A hundred thousand supernovae

Click image for full size version. Image: ESO/Francisco Nogueras Lara et al.

Countless stars fill the scene in this revealing infrared view of the central region of our Galaxy, the Milky Way. It’s been imaged by the HAWK-I infrared camera on the Very Large Telescope in Chile. Infrared light permeates through the obscuring dust that fills the galaxy, allowing HAWK-I a clear insight into the interior. The bright region in the centre is home to the four-million-solar-mass black hole Sagittarius A*, but that’s not what makes this image so special. It’s part of a study of the history of the stars in the galactic centre.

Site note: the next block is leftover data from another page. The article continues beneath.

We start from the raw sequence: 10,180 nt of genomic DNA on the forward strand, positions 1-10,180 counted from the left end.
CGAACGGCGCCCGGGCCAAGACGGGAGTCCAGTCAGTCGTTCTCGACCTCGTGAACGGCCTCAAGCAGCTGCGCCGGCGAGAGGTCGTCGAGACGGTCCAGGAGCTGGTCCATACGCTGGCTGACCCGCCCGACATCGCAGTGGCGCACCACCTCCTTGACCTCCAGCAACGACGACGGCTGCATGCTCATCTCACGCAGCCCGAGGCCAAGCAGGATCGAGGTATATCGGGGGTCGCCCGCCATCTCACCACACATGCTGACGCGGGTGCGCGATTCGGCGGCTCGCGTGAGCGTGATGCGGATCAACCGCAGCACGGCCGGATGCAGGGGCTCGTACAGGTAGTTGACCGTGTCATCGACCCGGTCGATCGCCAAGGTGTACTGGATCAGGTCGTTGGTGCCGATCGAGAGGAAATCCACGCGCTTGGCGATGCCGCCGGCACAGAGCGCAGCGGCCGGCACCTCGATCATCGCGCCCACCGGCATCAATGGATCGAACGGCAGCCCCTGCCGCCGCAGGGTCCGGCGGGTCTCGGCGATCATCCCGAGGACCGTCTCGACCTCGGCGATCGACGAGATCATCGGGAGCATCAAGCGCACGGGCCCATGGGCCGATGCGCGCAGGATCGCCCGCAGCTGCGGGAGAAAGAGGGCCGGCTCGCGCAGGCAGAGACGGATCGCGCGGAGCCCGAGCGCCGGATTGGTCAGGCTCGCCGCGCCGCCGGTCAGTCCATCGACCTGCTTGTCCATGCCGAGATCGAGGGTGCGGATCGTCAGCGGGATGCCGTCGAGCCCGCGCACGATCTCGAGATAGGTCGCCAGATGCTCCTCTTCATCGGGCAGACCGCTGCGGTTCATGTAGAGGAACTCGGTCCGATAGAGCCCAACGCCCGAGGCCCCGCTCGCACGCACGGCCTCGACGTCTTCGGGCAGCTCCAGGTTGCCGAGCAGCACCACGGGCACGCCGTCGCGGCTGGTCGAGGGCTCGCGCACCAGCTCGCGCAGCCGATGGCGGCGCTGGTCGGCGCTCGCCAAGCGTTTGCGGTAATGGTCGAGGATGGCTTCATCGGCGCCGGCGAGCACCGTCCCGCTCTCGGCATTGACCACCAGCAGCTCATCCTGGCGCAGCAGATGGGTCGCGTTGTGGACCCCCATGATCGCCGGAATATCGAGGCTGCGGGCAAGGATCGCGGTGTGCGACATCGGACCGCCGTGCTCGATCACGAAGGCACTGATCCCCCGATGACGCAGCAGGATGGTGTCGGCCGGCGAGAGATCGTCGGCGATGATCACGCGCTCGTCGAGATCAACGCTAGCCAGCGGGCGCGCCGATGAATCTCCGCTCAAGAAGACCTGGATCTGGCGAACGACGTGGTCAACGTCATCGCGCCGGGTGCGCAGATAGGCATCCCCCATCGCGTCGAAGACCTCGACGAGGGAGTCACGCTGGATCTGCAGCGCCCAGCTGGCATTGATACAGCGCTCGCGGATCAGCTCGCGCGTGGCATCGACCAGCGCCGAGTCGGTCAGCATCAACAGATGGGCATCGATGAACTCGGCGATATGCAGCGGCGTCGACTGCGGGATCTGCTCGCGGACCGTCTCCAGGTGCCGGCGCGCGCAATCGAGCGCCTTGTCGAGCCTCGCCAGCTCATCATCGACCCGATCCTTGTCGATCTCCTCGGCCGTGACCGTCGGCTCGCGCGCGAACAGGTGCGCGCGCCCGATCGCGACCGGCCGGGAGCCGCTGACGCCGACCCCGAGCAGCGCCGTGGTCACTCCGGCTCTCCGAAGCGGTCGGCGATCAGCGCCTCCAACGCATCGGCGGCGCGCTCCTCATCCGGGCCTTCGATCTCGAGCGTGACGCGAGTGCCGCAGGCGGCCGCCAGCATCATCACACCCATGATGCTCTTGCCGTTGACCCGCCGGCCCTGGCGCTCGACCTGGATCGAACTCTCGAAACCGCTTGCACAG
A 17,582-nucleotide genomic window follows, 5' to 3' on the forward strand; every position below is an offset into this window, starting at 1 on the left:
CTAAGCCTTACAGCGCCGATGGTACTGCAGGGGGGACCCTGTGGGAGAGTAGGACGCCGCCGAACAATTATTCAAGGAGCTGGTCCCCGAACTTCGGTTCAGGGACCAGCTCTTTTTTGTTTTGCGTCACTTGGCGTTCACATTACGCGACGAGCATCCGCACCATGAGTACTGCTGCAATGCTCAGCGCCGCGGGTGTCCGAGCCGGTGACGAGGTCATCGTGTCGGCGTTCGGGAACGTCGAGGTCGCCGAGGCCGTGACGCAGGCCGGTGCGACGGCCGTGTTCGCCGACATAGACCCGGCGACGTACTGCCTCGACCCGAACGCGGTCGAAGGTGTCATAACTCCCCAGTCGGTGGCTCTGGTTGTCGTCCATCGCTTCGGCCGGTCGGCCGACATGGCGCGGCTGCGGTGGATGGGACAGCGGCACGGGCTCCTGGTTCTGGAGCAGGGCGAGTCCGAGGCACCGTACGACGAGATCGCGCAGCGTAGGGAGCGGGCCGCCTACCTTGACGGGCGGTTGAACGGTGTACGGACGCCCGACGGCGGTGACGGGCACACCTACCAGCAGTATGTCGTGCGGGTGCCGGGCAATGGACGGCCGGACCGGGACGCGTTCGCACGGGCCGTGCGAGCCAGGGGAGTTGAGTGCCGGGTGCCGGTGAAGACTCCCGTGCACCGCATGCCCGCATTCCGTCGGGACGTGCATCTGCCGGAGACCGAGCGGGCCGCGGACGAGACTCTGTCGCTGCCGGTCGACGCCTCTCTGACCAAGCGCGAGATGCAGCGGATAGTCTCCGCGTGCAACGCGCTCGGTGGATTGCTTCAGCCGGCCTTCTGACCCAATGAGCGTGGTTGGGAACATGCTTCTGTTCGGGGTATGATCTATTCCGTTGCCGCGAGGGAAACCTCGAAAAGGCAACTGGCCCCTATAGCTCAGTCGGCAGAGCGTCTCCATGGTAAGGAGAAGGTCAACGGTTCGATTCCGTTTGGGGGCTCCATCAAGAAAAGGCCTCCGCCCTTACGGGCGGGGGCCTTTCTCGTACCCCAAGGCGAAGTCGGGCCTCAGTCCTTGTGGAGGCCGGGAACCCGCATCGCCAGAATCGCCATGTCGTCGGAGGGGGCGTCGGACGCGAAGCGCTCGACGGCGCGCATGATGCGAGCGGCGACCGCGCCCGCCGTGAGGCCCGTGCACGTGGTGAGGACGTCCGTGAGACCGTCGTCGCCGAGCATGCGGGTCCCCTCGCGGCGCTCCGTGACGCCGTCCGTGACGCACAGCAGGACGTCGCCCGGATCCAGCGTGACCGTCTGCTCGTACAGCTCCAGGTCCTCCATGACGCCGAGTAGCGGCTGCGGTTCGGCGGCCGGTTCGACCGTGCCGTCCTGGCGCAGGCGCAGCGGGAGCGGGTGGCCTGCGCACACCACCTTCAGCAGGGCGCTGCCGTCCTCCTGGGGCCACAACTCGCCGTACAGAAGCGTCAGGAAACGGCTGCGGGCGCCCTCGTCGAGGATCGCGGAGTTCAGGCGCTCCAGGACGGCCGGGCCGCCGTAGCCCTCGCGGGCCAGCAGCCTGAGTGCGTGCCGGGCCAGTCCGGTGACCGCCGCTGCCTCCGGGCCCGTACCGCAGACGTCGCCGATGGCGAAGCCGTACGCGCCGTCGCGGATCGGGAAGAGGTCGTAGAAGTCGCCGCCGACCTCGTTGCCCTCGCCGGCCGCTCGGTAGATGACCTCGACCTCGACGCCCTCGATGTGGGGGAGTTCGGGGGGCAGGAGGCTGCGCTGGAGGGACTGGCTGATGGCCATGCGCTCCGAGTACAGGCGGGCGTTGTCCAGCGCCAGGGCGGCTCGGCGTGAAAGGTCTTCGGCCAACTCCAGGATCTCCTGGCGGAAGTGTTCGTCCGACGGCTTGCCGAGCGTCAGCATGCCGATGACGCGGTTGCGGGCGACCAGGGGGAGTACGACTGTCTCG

Astronomers led by Rainer Schödel, of the Institute of Astrophysics of Andalusia, in Granada, in Spain, have found that 80 per cent of the stars now in the galactic centre were born between 8 and 13.5 billion years ago. Then, for a period starting eight billion years ago and lasting until just a billion years ago, very few stars at all were born in the galactic centre. Then, something dramatic must have happened, because Schödel’s team have found evidence for a starburst so intense that more than a hundred stars were being born every year, for a period lasting about 100 million years. These stars would have led to 100,000 supernovae in that period, rivalling the most extreme star-forming regions in the known Universe. It’s not known what caused this acceleration in star formation – perhaps it resulted from a minor collision with a huge gas cloud or dwarf galaxy, or something else entirely.